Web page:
• Shayilan began his MMA career just over six years ago. Depending on which website you go to, the Mongolian has racked up at least 46 fights since that time, perhaps even more. Most of those came against highly inexperienced opposition, meaning there’s a major asterisk next to that level of experience. It also indicates he may not have as many miles on his body as you’d expect from someone with that many fights under their belt. He’s found most of his success on the back of his wrestling, which has proven good enough to secure him a UFC win, maintaining control of Sean Soriano for over half of the contest. Of course, Soriano has notoriously been prone to wrestling. Will Shayalin have the skillset to do the same to TJ Brown? Brown looked like he was going to wash out of the UFC before turning around his fortunes with a gift from the judges. Despite the controversy of his win over Kai Kamaka, no one can deny that Brown has shown vast improvement in his striking and a more aggressive wrestling game. However, what appears to be the thing that makes me most confident in Brown’s chances of winning is his ability to scramble out of trouble. I don’t see Shayilan being able to control Brown enough to pick up a second UFC victory. Brown via decision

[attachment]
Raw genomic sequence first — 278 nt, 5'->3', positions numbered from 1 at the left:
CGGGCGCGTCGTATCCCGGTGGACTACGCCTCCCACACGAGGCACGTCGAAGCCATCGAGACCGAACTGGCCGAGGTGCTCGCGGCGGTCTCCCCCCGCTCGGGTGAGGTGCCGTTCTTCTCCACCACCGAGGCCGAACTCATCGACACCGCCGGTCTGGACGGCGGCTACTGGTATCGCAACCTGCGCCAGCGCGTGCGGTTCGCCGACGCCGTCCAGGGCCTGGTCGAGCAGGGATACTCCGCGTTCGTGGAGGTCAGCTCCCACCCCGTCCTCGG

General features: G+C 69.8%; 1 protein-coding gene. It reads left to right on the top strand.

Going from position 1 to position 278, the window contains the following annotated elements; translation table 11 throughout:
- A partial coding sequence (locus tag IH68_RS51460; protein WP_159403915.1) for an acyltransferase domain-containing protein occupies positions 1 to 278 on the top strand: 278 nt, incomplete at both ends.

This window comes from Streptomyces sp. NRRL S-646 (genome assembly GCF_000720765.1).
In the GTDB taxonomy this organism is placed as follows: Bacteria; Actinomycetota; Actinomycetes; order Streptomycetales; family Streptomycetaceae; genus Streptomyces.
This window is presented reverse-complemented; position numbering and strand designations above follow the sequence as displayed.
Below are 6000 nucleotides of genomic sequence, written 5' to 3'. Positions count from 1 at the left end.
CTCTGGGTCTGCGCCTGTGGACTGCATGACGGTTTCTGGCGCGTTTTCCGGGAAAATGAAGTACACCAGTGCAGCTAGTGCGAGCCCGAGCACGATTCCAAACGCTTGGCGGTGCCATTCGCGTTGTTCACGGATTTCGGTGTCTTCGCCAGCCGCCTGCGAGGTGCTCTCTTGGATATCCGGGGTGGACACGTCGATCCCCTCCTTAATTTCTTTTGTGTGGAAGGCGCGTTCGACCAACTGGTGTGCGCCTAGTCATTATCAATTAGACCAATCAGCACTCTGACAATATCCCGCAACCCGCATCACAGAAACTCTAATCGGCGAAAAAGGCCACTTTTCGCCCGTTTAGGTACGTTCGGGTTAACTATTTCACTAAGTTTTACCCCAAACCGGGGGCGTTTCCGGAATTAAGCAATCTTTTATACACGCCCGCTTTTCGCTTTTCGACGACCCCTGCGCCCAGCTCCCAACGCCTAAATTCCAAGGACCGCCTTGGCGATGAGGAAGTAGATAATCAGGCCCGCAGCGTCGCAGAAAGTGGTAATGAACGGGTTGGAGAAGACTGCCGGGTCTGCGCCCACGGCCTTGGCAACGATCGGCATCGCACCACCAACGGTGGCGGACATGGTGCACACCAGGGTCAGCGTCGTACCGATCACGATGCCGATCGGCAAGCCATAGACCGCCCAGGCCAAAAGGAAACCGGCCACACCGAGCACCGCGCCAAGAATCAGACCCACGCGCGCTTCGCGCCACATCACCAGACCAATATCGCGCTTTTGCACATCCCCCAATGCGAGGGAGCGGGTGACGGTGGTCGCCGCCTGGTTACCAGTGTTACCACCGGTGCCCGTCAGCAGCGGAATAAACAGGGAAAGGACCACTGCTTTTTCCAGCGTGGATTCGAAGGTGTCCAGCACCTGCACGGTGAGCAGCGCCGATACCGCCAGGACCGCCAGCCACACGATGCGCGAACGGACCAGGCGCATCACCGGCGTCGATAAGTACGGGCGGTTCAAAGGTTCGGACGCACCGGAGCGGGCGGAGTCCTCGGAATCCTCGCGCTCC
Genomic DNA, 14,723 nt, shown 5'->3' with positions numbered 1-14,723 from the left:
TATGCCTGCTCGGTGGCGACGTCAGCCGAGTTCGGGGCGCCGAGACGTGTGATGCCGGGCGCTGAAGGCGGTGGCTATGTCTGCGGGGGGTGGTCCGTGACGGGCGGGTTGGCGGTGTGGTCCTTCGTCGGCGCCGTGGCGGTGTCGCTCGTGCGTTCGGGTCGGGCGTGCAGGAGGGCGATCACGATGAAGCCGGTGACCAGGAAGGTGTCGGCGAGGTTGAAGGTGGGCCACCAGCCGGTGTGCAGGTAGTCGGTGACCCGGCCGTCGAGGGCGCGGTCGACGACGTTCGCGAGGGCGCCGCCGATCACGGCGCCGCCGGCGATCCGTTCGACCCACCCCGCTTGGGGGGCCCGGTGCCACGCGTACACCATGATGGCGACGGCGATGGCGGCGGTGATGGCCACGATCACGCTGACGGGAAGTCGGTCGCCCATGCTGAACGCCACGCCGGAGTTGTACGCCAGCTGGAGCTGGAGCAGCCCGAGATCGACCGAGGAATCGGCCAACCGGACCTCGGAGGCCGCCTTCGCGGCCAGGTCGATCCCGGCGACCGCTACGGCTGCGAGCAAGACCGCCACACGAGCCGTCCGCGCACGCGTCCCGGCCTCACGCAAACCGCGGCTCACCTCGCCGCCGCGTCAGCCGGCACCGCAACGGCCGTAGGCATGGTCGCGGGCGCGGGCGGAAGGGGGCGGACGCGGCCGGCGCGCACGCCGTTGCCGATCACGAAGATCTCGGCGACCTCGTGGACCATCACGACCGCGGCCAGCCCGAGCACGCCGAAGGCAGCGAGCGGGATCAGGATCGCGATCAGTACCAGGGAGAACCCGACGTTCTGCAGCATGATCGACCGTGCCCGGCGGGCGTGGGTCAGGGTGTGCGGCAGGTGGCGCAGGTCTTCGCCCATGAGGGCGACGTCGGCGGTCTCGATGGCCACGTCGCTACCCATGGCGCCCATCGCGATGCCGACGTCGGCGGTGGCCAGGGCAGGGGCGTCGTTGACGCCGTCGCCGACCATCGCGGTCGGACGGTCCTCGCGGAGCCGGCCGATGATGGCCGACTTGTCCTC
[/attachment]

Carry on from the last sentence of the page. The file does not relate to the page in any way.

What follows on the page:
• It’s rare for a fighter to remain as much of a mystery as Raulian Paiva after six UFC appearances and a stint in the rankings. And yet, it’s still very hard to know what to make of Paiva. At times, Paiva comes across as nothing more than a punching bag, struggling to let his brand of offense fly. Other times, within the same fight, Paiva shows an exceptional muay thai arsenal, throwing with authority to head and body. Without his uncanny resilience, there’s no way Paiva would be able to exhibit the latter characteristics after the brutal beating he endured at the hands of Kyler Phillips. What allowed Paiva back into that contest was Phillips gassing. The question is whether Sergey Morozov will be able to maintain his own pressuring attack as it wouldn’t be a surprise to see him jump all over Paiva in the manner past opponents have. Morozov faded badly after a dominant opening round against Douglas da Silva Andrade, meaning many might be looking at this in a similar manner to the Paiva-Phillips contest. However, one big difference: Morozov was badly hurt by the hard-hitting Andrade before the fading process began. Paiva is more of a stinging striker as opposed to the sledgehammer approach or Andrade. I like the chances of Morozov holding up to Paiva strikes, even if the Brazilian begins to turn things around. Paiva is the better athlete, but Morozov is a bad stylistic matchup for him at 135. Morozov via decision